It is important to point out that, although they were intensified through the decree of AI-5, the series of serious violations perpetrated by the government has been going on since the beginning of the dictatorship, with the revocation of mandates and suspension of political rights, arbitrary imprisonment, torture, and violence occurring as early as 1964 – with the outbreak of Operation Clean-up being an example of this.

According to the Final Report of the National Truth Commission, the main human rights violations committed by the State during the dictatorial period consisted of illegal or arbitrary detention (or imprisonment); torture; summary, arbitrary, or extrajudicial execution, and other deaths attributed to the State; and forced disappearance and concealment of corpses. Finally, the CNV’s Final Report pointed out that in the period investigated – between September 18, 1946 and October 5, 1988 – a total of 434 political deaths and disappearances were identified, as well as thousands of people who suffered from the cruel torture practiced methodically and systematically by agents of the State.

The number of victims of the regime, however, should not be reduced to the numbers counted, in view of the difficulty inherent in this type of investigation, demonstrated even by the discrepancy found in relation to other surveys conducted by commissions and institutions. Thus, these are not final, closed numbers. It is estimated that they are higher, especially with regard to the deaths of indigenous people and peasants. In this sense, it is imperative that efforts to reveal the truth and reconstruct the historical memory of the dictatorship continue to be undertaken, with a view to effecting and strengthening the pillars of transitional justice, the Brazilian democratic regime, and fulfilling constitutionally assumed commitments.

Was it only 21 years?

Unlike the statement contained in the commemorative note published in 2020 by the Ministry of Defense, March 31 is by no means a milestone for democracy. On the contrary, the date represents the rupture with the Brazilian democratic order, inaugurating a period of numerous human rights violations and crimes against humanity, which caused deep scars in the political and social fabric of the country.

Ditadura Nunca Mais” (“Never Again Dictatorship”) concert at Paulista Avenue with the presence of civil society unions and social movements. São Paulo 06/08/2019 – Photo: Roberto Parizotti

The institutionalization of a negationist narrative about the period commemorating a coup d’état is evidence of a country that failed in its transitional justice. By accepting the Amnesty Law in the current constitutional order, the Federal Supreme Court, through ADPF 153, set the precedent not only for not holding perpetrators of violence criminally responsible, but also for decisions that include the possibility of relativizing the coup.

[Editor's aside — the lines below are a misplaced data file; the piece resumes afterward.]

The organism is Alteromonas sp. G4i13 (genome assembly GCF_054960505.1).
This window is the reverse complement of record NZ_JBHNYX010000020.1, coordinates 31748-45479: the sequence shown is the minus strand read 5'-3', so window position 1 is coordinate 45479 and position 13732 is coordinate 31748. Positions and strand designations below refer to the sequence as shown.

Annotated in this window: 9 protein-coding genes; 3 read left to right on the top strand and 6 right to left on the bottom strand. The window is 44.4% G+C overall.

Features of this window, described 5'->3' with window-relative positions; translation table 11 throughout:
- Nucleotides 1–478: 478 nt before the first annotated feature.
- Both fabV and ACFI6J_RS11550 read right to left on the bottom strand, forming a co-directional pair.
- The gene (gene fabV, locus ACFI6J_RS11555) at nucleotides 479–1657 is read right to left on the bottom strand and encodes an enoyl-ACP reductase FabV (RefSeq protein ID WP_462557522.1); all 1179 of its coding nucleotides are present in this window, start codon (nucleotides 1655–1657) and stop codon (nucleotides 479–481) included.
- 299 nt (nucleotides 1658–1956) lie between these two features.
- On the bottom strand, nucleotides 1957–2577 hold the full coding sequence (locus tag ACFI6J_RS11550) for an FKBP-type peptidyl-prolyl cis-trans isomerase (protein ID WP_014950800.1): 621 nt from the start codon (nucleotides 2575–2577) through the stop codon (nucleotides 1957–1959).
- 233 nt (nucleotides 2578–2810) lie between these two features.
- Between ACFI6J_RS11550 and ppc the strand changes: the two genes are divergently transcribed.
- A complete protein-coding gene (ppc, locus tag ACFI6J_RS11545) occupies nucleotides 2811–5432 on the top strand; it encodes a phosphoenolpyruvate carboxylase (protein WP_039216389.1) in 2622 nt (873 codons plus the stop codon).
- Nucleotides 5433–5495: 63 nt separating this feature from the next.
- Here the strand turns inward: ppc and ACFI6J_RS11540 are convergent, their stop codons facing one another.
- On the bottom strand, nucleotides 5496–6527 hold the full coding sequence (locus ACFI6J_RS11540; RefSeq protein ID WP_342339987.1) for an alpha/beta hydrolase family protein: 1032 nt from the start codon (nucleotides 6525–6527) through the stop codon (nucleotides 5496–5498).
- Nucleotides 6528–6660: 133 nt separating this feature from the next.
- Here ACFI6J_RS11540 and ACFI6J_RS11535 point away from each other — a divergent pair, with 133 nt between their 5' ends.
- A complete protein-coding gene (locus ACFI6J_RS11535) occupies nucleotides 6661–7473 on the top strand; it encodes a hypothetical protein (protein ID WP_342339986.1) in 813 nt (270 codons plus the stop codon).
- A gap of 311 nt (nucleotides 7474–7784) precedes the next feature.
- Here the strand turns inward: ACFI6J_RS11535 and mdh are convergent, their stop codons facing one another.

Thus, the 21 years of arbitrary rule and violence still echo in Brazil, but, unfortunately, in the form of a denial of what those years were. Thus, there is fear of a return to authoritarianism similar to those years, a fear that becomes even more acute as we experience the greatest crisis in the Armed Forces since the resignation of Sylvio Frota from the Geisel Government. After the resignation of the Minister of Defense, the Chiefs of the three Armed Forces, in an unprecedented act, put their posts at his disposal. For some analysts, who had consulted military sources, this act signified that the commanders of the Armed Forces were not willing to bow to the President’s wish: the implementation of a State of Siege.

Although this desire has not yet been confirmed, this information seems to be corroborated by the presentation of a Bill, on the 29th, by the PSL leader in the House of Representatives, Major Vitor Hugo, with an urgent request to be put on the agenda and submitted to a vote in the Legislative House. The PL intends to authorize the decree of a State of National Mobilization, provided for in item XIX of art. 84 of the Federal Constitution for cases of war, also in situations of health crisis, which would expand Bolsonaro’s powers, at least, with regard to fighting the pandemic.

There is no way of knowing, for now, what the outcome of these latest events will be, which indicate, at the very least, the poignant need to remain vigilant. The only possible certainty today, March 31, 2021, is that there is nothing to celebrate.

By Júlia Guimarães [1] and Luísa Mouta Cunha [2].

For more information:

[1] Master’s student in Law at the Federal University of Minas Gerais (UFMG). CAPES scholar. Researcher associated with the Center for Transitional Justice Studies (CJT/UFMG).

[2] Law student at the Federal University of Minas Gerais (UFMG). Extension fellow at the Center for Transitional Justice Studies (CJT/UFMG)